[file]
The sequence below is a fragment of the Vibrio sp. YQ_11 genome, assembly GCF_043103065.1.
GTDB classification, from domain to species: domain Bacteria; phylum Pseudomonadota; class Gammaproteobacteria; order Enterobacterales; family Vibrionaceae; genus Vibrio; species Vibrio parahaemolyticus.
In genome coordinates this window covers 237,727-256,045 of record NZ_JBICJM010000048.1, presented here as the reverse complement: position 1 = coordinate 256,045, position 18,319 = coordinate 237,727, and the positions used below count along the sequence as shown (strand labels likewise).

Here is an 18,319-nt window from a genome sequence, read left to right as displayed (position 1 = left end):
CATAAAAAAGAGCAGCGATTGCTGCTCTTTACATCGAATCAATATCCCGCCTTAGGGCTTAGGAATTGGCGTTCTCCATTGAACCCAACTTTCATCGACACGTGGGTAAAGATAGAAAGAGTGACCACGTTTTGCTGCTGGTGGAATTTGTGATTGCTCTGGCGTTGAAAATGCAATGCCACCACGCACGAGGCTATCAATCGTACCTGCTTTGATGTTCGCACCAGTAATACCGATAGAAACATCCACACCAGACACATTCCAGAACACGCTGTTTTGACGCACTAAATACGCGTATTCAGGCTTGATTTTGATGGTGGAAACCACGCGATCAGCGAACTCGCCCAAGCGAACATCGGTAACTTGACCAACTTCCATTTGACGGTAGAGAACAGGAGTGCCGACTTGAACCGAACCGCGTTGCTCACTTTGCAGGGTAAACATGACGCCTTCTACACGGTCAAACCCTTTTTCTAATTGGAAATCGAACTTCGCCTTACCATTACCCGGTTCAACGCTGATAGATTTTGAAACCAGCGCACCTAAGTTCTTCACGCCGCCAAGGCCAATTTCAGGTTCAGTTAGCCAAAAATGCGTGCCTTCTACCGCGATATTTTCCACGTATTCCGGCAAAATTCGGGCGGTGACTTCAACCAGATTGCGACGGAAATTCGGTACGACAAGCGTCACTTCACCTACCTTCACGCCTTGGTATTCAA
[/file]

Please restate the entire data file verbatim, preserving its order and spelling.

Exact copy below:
The sequence below is a fragment of the Vibrio sp. YQ_11 genome, assembly GCF_043103065.1.
GTDB classification, from domain to species: domain Bacteria; phylum Pseudomonadota; class Gammaproteobacteria; order Enterobacterales; family Vibrionaceae; genus Vibrio; species Vibrio parahaemolyticus.
In genome coordinates this window covers 237,727-256,045 of record NZ_JBICJM010000048.1, presented here as the reverse complement: position 1 = coordinate 256,045, position 18,319 = coordinate 237,727, and the positions used below count along the sequence as shown (strand labels likewise).

Here is an 18,319-nt window from a genome sequence, read left to right as displayed (position 1 = left end):
CATAAAAAAGAGCAGCGATTGCTGCTCTTTACATCGAATCAATATCCCGCCTTAGGGCTTAGGAATTGGCGTTCTCCATTGAACCCAACTTTCATCGACACGTGGGTAAAGATAGAAAGAGTGACCACGTTTTGCTGCTGGTGGAATTTGTGATTGCTCTGGCGTTGAAAATGCAATGCCACCACGCACGAGGCTATCAATCGTACCTGCTTTGATGTTCGCACCAGTAATACCGATAGAAACATCCACACCAGACACATTCCAGAACACGCTGTTTTGACGCACTAAATACGCGTATTCAGGCTTGATTTTGATGGTGGAAACCACGCGATCAGCGAACTCGCCCAAGCGAACATCGGTAACTTGACCAACTTCCATTTGACGGTAGAGAACAGGAGTGCCGACTTGAACCGAACCGCGTTGCTCACTTTGCAGGGTAAACATGACGCCTTCTACACGGTCAAACCCTTTTTCTAATTGGAAATCGAACTTCGCCTTACCATTACCCGGTTCAACGCTGATAGATTTTGAAACCAGCGCACCTAAGTTCTTCACGCCGCCAAGGCCAATTTCAGGTTCAGTTAGCCAAAAATGCGTGCCTTCTACCGCGATATTTTCCACGTATTCCGGCAAAATTCGGGCGGTGACTTCAACCAGATTGCGACGGAAATTCGGTACGACAAGCGTCACTTCACCTACCTTCACGCCTTGGTATTCAA